OPINION: Give as well as take from the US third sector

Geraldine Peacock, chief executive of the Guide Dogs for the Blind Association

My mother has her own way of expressing things. To give you a flavour, a cowardly man is a "big girl's blouse" and when something predictable happens, "what goes around, comes around" is her favourite phrase. Staying with her recently, we were on one of her pet subjects, the Second World War and, in particular, the Americans stationed over here who had an eye for attractive British girls like her. Describing their attentions, she said: "They were all over you like a rash."

It's that last phrase that struck a chord with me. The Americans are beginning to be all over the UK voluntary sector "like a rash" or that's how it feels at the moment.

Is this a good thing?

I take as examples GuideStar moving intrepidly forward, a recent conference on the potential for US foundations to invest in well-targeted applications from UK organisations, Jerr Bosche's master class on social entrepreneurship, and the predomination of American examples in the evidence we considered when I sat on the social investment taskforce.

Now don't get me wrong (another of my mother's expressions), there is nothing wrong with this "special relationship". It is flourishing and productive - as long as we remember crucial cultural differences, particularly around attitudes to giving, tax breaks and religion.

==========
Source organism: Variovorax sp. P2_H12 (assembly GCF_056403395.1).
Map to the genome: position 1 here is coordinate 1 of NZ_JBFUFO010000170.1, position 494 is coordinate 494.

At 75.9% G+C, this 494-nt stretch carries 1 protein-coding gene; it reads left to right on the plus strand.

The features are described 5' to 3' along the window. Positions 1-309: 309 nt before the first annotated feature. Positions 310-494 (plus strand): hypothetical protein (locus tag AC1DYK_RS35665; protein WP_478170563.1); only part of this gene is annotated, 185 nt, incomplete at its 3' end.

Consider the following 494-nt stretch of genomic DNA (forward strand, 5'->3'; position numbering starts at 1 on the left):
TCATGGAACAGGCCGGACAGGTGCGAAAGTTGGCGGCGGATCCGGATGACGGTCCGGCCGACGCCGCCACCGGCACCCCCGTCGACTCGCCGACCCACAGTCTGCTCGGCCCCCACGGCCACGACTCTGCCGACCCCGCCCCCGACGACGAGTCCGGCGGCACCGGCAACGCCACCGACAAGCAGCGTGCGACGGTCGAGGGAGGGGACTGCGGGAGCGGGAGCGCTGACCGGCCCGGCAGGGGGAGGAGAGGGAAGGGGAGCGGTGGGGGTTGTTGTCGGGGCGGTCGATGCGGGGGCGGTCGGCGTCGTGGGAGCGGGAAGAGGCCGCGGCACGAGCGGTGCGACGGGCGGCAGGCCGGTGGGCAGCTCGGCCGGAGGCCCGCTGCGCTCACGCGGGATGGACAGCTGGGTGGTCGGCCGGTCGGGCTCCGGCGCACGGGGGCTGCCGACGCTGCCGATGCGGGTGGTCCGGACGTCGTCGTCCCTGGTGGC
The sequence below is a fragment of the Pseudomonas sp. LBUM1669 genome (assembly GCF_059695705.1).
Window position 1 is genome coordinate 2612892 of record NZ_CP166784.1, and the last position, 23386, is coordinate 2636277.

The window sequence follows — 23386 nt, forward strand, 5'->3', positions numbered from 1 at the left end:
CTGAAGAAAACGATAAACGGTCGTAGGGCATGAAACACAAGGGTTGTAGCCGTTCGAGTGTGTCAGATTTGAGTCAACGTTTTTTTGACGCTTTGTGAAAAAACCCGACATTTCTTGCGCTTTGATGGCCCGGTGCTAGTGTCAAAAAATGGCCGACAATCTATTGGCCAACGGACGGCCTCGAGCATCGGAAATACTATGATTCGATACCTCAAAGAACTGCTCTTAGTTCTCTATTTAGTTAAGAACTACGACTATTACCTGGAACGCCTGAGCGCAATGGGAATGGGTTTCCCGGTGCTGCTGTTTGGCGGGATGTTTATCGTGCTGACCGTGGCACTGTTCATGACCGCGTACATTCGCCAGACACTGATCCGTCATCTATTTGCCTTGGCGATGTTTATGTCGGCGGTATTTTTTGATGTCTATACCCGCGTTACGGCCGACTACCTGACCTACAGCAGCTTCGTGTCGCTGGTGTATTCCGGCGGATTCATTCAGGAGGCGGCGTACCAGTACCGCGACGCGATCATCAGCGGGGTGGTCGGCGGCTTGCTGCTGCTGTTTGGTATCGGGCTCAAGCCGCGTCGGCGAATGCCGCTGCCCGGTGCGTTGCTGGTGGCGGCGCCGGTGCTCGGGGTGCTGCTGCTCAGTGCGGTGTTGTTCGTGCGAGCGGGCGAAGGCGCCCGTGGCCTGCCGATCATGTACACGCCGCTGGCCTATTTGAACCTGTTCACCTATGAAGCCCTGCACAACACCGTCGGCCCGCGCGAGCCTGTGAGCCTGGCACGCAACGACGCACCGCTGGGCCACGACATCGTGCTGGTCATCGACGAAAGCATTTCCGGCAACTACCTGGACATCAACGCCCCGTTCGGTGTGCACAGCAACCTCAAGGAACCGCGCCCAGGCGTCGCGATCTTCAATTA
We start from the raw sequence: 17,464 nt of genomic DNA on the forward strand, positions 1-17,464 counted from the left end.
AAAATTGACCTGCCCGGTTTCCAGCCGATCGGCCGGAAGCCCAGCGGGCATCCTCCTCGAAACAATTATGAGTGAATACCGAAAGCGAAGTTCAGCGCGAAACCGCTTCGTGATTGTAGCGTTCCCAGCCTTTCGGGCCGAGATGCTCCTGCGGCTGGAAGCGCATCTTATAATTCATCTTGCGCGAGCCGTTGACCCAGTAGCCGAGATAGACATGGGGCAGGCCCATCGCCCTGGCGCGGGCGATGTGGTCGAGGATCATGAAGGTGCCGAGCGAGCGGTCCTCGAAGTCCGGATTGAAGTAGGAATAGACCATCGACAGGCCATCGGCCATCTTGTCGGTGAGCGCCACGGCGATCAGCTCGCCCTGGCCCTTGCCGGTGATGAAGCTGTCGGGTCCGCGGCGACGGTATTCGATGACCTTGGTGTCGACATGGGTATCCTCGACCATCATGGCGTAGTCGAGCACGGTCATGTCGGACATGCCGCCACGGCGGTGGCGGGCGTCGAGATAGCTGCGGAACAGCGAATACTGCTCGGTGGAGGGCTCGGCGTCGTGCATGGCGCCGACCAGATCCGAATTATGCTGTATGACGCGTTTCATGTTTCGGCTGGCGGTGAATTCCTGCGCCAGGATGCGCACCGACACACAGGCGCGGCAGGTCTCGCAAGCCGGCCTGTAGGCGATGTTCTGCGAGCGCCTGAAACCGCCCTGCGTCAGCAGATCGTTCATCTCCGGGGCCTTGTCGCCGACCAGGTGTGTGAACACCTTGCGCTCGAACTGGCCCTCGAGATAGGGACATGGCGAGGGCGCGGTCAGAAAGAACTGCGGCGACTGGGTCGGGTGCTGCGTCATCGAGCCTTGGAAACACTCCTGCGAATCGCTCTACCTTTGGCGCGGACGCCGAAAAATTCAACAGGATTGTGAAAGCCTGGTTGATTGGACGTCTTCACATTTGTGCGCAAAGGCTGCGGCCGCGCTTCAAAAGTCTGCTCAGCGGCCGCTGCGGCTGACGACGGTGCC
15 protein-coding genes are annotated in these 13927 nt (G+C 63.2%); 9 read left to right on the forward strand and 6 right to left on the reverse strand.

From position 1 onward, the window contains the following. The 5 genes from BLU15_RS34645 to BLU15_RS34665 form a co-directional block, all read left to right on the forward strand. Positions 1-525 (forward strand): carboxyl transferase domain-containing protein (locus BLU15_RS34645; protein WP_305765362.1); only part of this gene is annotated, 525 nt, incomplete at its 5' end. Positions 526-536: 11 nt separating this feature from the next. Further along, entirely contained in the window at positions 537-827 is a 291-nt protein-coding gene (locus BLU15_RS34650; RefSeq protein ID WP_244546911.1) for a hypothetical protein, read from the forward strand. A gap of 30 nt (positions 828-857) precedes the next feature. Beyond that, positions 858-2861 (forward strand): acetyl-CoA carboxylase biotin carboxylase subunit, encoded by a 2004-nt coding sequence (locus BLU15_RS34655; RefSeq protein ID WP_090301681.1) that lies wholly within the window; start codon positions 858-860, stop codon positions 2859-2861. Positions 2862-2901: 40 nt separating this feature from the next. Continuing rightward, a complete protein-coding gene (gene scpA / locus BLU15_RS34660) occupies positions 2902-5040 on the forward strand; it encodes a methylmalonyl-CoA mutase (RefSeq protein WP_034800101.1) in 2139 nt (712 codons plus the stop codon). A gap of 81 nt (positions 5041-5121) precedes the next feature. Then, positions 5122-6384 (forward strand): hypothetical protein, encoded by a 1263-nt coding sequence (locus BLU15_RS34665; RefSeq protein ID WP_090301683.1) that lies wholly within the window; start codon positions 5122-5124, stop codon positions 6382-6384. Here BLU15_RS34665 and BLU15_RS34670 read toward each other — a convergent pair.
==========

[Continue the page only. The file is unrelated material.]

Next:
But what about two-way traffic? My experience in working with Harvard Business School on the Guide Dogs case study indicated that there is growing interest in what goes on here and that we have a lot to offer. Our distinctive initiatives include our de-institutionalisation of disability services, our inclusive diversity strategies, the growing influence of the voluntary sector in shaping government policy, our increasing role in delivering services, mergers and strategic alliances between voluntary organisations.

And, of course, the Compact.

One final thing I would like to see, which we have not yet inherited from the US, is an organisation which gives focus to social enterprise.

We have nothing like the Initiative for Social Enterprise at Harvard Business School, but I know several plans are afoot and with American Laura Tyson now in pole position at the London Business School, it can only be a matter of time.

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